In Leon Uris’s novel “QB VII”, a writer is asked to give a talk to a group of would-be writers. His talk goes something like this.
“How many of you want to be writers?” (Hands go up all over the hall) “Then why aren’t you at home writing?” And he walks offstage.
Yes, it’s rude, and rigorous, but definitely to the point. It’s easy to talk about writing. I meet would-be writers all the time.
“Yeah, I’d really like to write,” they say. But give them the least bit of encouragement and they’ll start telling you all the stuff they want to write. Guess what? That’s not writing. That’s talking about writing. If you want to write, my best advice is, “Butt in the chair, pointy end of the pen on the paper”.
I have an online writing friend, Lucinda Kempe, who does that. She’s a sterling example of how far sheer persistence will take you.
Don’t get me wrong – Lucinda has talent, and she has stories to tell. Many other would-be writers have the same. The truth is, neither of those things will get you anywhere if you don’t do the work.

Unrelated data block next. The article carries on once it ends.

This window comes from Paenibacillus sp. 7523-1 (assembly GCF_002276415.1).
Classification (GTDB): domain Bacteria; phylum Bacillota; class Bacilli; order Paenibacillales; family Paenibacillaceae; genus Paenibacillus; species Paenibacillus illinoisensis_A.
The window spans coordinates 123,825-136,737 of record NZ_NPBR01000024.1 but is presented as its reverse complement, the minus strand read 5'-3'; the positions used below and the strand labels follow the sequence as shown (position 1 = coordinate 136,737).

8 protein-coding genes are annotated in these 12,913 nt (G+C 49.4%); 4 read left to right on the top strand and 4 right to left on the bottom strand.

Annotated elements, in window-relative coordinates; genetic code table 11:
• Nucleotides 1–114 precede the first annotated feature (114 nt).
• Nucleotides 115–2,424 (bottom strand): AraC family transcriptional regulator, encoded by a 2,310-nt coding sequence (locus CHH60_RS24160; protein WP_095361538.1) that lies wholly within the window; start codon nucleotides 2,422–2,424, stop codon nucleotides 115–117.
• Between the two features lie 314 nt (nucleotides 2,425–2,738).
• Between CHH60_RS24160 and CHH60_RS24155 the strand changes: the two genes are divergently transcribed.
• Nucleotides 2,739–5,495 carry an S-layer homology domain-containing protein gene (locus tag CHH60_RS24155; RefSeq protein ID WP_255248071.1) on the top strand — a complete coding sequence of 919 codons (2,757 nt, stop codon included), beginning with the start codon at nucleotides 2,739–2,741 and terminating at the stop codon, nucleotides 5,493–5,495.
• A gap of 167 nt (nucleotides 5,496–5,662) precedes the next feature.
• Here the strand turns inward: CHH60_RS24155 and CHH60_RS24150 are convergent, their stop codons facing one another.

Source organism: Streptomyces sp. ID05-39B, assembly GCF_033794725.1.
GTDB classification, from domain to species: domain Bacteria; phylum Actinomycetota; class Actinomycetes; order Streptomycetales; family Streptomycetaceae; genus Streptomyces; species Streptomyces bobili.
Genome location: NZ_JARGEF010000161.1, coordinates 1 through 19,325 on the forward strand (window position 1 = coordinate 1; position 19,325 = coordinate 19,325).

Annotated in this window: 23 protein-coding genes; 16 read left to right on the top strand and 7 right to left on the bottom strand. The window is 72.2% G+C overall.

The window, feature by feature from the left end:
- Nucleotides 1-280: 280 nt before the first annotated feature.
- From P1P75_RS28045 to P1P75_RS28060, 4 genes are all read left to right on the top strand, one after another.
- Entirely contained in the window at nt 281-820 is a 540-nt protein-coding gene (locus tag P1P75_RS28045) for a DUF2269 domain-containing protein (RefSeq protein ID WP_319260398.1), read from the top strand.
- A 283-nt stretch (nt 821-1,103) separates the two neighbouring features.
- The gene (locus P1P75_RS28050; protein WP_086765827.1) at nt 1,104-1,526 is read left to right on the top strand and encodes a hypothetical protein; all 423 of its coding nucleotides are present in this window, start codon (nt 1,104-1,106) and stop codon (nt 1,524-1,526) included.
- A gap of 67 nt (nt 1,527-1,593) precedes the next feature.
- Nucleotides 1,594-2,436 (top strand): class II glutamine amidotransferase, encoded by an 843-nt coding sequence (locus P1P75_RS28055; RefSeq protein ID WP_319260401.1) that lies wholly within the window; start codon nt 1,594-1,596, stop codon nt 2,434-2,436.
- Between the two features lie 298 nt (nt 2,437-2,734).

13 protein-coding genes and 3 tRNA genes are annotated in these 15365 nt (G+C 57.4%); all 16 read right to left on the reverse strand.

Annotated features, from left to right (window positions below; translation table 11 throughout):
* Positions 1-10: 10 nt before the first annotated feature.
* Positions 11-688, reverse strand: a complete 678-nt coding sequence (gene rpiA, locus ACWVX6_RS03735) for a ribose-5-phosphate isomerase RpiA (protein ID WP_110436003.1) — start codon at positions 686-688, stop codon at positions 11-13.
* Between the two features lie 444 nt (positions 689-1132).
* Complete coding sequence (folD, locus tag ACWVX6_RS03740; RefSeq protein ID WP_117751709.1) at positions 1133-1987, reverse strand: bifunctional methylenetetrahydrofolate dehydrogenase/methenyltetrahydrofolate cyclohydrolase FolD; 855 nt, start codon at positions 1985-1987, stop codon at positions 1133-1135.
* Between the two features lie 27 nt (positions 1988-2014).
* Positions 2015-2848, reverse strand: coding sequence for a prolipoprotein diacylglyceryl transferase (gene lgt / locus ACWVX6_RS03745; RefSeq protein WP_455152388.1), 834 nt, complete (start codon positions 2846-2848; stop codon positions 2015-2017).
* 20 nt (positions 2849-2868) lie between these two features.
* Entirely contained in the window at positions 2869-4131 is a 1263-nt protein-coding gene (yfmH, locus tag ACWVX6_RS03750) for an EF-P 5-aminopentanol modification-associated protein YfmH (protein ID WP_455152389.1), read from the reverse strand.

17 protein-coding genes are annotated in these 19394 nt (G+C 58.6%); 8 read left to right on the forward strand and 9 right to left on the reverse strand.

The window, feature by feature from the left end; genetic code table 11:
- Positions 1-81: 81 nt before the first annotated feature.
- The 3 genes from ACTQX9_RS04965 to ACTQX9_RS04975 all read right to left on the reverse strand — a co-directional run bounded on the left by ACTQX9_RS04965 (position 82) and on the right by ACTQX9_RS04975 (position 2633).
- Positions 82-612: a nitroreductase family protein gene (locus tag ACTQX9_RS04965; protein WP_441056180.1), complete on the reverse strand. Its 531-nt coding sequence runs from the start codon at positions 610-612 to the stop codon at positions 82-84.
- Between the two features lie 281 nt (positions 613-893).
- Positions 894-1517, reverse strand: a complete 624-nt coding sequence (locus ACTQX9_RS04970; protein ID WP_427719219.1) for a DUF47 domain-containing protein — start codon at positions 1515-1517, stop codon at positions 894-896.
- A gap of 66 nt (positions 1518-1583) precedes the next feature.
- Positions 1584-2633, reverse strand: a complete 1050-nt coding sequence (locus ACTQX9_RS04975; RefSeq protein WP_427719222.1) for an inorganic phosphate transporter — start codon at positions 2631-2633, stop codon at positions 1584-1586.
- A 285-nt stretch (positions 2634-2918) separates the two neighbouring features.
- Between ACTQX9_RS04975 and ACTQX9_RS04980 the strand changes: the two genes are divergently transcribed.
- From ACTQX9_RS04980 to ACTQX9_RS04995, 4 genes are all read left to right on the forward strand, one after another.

I’m blown away by Lucinda’s ability to rewrite, rewrite and edit. She told me once she’d worked one story over forty-one times to get it perfect. She has weaknesses, as do we all. There’s not a perfect writer in the world, and I don’t except myself from that. But Lucinda persists, and her persistence is paying off. She’s had scholarships two years in a row to the Southampton Writers Conference at NYU Stonybrook.
More than that, this year Frederic Tuten, who led the workshop Lucinda took, suggested to her that a short story she had written was potentially a novel.
I’ve worked with Lucinda on some of her stories (grammar-punctuation-and-diction dominatrices have their uses!), and I’ve seen how she never gives up, never truly abandons a story. She works hard at learning the nuts and bolts of writing in order to let those stories shine through. Some of them are dark and disturbing. Some, like this one, are wildly, quirkily humourous. But every one, by the time she’s ready to submit, has been polished to a mirror shine by sheer writerly elbow grease.
I met Lucinda online a couple of years ago when she first joined Zoetrope, and I loved her enthusiasm, her humour and her stories. Now I also admire her sheer grit and determination in making those stories the best they can be. She’s a brilliant example of where plain old work can take you.